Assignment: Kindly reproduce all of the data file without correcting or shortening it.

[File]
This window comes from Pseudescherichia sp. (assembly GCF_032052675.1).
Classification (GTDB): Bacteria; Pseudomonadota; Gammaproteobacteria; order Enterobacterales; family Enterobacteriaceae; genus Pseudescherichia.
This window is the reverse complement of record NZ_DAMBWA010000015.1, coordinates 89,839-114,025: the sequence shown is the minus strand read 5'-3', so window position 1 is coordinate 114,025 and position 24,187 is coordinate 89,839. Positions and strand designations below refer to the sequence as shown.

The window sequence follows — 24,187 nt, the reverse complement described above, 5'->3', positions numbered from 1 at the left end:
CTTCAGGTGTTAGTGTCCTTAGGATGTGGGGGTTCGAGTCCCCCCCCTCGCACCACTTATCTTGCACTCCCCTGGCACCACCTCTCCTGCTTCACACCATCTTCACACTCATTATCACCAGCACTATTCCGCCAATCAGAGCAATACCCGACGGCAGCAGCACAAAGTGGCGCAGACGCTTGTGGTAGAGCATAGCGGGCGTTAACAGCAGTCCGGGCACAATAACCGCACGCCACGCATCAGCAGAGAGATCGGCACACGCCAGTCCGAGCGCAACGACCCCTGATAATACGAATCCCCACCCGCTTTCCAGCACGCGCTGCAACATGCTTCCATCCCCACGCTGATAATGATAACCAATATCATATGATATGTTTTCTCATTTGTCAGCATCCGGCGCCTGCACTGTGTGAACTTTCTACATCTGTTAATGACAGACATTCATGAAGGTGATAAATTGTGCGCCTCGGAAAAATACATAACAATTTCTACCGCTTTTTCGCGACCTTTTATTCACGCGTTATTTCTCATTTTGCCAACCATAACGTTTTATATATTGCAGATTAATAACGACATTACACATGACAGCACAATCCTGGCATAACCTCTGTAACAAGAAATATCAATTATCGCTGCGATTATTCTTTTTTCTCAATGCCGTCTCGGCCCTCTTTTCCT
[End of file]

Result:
This window comes from Pseudescherichia sp. (assembly GCF_032052675.1).
Classification (GTDB): Bacteria; Pseudomonadota; Gammaproteobacteria; order Enterobacterales; family Enterobacteriaceae; genus Pseudescherichia.
This window is the reverse complement of record NZ_DAMBWA010000015.1, coordinates 89,839-114,025: the sequence shown is the minus strand read 5'-3', so window position 1 is coordinate 114,025 and position 24,187 is coordinate 89,839. Positions and strand designations below refer to the sequence as shown.

The window sequence follows — 24,187 nt, the reverse complement described above, 5'->3', positions numbered from 1 at the left end:
CTTCAGGTGTTAGTGTCCTTAGGATGTGGGGGTTCGAGTCCCCCCCCTCGCACCACTTATCTTGCACTCCCCTGGCACCACCTCTCCTGCTTCACACCATCTTCACACTCATTATCACCAGCACTATTCCGCCAATCAGAGCAATACCCGACGGCAGCAGCACAAAGTGGCGCAGACGCTTGTGGTAGAGCATAGCGGGCGTTAACAGCAGTCCGGGCACAATAACCGCACGCCACGCATCAGCAGAGAGATCGGCACACGCCAGTCCGAGCGCAACGACCCCTGATAATACGAATCCCCACCCGCTTTCCAGCACGCGCTGCAACATGCTTCCATCCCCACGCTGATAATGATAACCAATATCATATGATATGTTTTCTCATTTGTCAGCATCCGGCGCCTGCACTGTGTGAACTTTCTACATCTGTTAATGACAGACATTCATGAAGGTGATAAATTGTGCGCCTCGGAAAAATACATAACAATTTCTACCGCTTTTTCGCGACCTTTTATTCACGCGTTATTTCTCATTTTGCCAACCATAACGTTTTATATATTGCAGATTAATAACGACATTACACATGACAGCACAATCCTGGCATAACCTCTGTAACAAGAAATATCAATTATCGCTGCGATTATTCTTTTTTCTCAATGCCGTCTCGGCCCTCTTTTCCT